• Stained glass doors in tea room
    Reserved Group Tours: Adults and college groups can call ahead (305-250-9133) for advanced reservations of guided tours through the house and gardens or self-guided tours. There is a minimum of 14 days advance notice for reservations and a maximum of six months in advance. Group reservations are charged a flat fee based on the number of people and must be paid for no later than 14 days prior to the visit.
  • Lunch Groups: Groups of 10 or more can book a group meal at the Vizcaya Cafe and Shop by contacting Paula Gooden at paulag@ajoywallace.com or by calling 305-856-8189.

Off-Site Options

Viator will arrange round-trip transportation from select Miami hotels to Vizcaya. If your hotel is not on the list, you will be directed to the nearest hotel pickup location or you can contact the local operator to arrange for an alternate pickup location. The minimum for booking is two people and does not include gratuities, food or beverage, or an entrance fee. Hotel pickups begin at 9 a.m., with the exact time of your pickup being supplied when you reconfirm with the local operator. The duration of the tour is approximately four hours. Prices start at $30 per person.

Music room

GetYourGuide also arranges round-trip transportation from Miami Beach and downtown Miami Bayside hotels. The booking fee only covers transportation; you must still pay the entrance fee and on-site tour fees. The duration of this excursion is about four hours. Prices start at $73 per person.

If you're unable to travel to Miami, the virtual tour of Vizcaya Museum is an attractive alternative. This interactive virtual tour offers 360-degree viewing of all the exquisite rooms in the main house, the waterfront and all the fabulous gardens. You can also see historical pictures of how it looked in the early 20th century.

Fundraising Events

If you are a local to the Miami area, Vizcaya's annual fundraising events are a great way to help support this historical landmark while keeping the spirit of philanthropy alive and well in southern Florida.

Vizcaya Hat Luncheon

Also known as the Preservation Luncheon, the event is attended each year by about 300 guests of South Florida's charitable community. Stylish hats are the theme of this event which kicks off with a cocktail reception in Vizcaya's gardens followed by a formal seated luncheon. There is also a contest for the most fashionable outfit. The next annual luncheon is slated for March 13, 2018.

For more information, send a message to vizcayainfomation@vizcaya.org or call 305-250-9133.

Annual Halloween Sundowner

The theme for Vizcaya's 31st Annual Halloween Sundowner is Myth, Mystery and Fantasy. Three stages feature live bands from 8 p.m. until midnight on Saturday, October 28, 2017. Tickets can be purchased online.

  • Early bird tickets for Vizcaya members are $130.
  • General admission for members is $140.
  • General admission for non-members is $170.
  • VIP tickets, including exclusive access to the courtyard in the main house with a catered buffet, VIP bar, on-site parking and air conditioning, are $250 each.
  • An exclusive VIP reserved table for up to six guests in a private VIP lounge, including 3 bottle champagne service, private bar, catered buffet, on-site parking and air conditioning, is $3000.

As with any good costume party, a contest will be held for the best female costume, the best male costume and the best group costume. You must be 21 or older to purchase tickets to this all-inclusive event. All proceeds go to the preservation of Villa Vizcaya.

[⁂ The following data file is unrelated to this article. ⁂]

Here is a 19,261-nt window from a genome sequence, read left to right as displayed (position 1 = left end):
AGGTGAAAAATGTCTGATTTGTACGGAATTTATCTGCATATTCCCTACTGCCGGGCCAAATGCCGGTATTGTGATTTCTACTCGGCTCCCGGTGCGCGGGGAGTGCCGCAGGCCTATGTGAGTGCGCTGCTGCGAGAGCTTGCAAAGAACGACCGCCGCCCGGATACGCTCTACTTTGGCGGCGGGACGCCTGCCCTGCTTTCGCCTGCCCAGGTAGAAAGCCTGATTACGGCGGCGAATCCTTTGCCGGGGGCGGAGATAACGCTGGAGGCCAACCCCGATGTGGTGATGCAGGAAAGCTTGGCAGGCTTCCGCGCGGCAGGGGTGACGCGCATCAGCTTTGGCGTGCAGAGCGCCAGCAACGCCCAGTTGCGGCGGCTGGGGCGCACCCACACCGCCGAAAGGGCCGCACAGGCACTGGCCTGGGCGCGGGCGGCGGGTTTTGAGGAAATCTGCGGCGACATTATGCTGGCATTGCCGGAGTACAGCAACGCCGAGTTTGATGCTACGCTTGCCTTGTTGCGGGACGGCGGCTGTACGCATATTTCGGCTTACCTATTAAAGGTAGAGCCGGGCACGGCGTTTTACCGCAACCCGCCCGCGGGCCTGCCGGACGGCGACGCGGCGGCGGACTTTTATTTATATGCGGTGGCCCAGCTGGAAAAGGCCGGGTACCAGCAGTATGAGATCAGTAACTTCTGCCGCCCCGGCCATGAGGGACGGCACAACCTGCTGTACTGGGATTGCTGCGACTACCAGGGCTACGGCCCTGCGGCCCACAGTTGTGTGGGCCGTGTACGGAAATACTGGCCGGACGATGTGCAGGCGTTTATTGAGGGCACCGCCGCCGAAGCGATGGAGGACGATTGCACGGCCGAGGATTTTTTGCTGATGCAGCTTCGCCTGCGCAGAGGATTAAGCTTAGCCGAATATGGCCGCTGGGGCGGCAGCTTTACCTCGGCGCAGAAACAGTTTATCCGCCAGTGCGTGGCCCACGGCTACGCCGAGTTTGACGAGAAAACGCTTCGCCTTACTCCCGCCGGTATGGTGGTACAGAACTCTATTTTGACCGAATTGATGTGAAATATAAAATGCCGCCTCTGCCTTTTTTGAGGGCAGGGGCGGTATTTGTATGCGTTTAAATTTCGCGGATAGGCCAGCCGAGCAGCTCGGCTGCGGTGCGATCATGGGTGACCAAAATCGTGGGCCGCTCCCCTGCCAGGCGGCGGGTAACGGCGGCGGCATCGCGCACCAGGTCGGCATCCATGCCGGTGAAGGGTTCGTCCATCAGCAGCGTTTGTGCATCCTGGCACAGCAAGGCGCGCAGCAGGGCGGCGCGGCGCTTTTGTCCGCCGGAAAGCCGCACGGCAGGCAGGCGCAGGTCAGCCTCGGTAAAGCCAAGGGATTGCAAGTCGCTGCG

Tips and Reviews

One of the biggest challenges of any vacation is trying to fit in everything you want to see and do. Insider tips and reviews from other travelers who have visited can help you decide if it's worth including on your itinerary and what time of year you should plan to go.

When to Visit

The best time to visit depends on where you live. Locals and those who live close enough to make it a day trip by car should take advantage of the mild tropical winter temperatures from December to February, with little chance of rain and daily highs in the mid 70s.

According to US News Travel, the best time to visit Miami if you're flying in or driving long distance from other locations is March through May. This way you can avoid paying peak rates at hotels and enjoy exploring Vizcaya's gardens in 70 degree weather. Avoid the sweltering temperatures of summer and the danger of hurricanes in the fall.

Must-See Recommendations

Deering private sitting room

Vizcaya Museum ranks in the top 10 things to do in Miami, courtesy of US News Travel, calling it a stellar attraction that is not to be missed. On TripAdvisor, the estate was rated excellent by two-thirds of reviewers, who described it as a gorgeous place, a trip to another era, leaving the viewer in awe of the grand beauty. Others remarked that it is a great family destination, entertaining for those young and old alike. Visitors were especially impressed with the "stunning" and "magical" gardens, calling them some of the best in all of Florida.

Things to Consider

A few reviewers were less impressed after visiting European estates. Others were bothered by renovated areas with no access. Complaints also included not having access to certain parts of the gardens or areas that were being used for weddings or private photo shoots. Some visitors found the weather to be unbearably hot (a good reason not to visit in summer) while others felt it was too expensive or just not that interesting. If you have absolutely no interest in art or history, this might not be the activity for you.

Because Vizcaya is designated as a National Historic Landmark and was built in the early 1900s, it's not a very wheelchair-friendly destination. The first floor of the main house is mostly accessible to wheelchairs except for the East Loggia and Entrance Loggia. Ask for the assistance of a security officer and enter the house on the south side. On the right-hand side of the main entrance, go through the arched gateway where you will find a ramp and a lift. Get a property map at the ticket booth counter or from a security officer. This will show all the locations of ramps and lifts.

Food and drinks are not permitted anywhere in the main house, but pack a small bag with some bottled water and a few snacks to enjoy while you explore the gardens outside. If you get really hungry, grab a late lunch at the recently renovated café.

Take the Time to Explore

To truly experience everything that Vizcaya Museum and Gardens has to offer, you'll need to set aside three to four hours to explore this historic treasure. And don't forget to stop and smell the orchids along the way too.

Vizcaya Museum and Gardens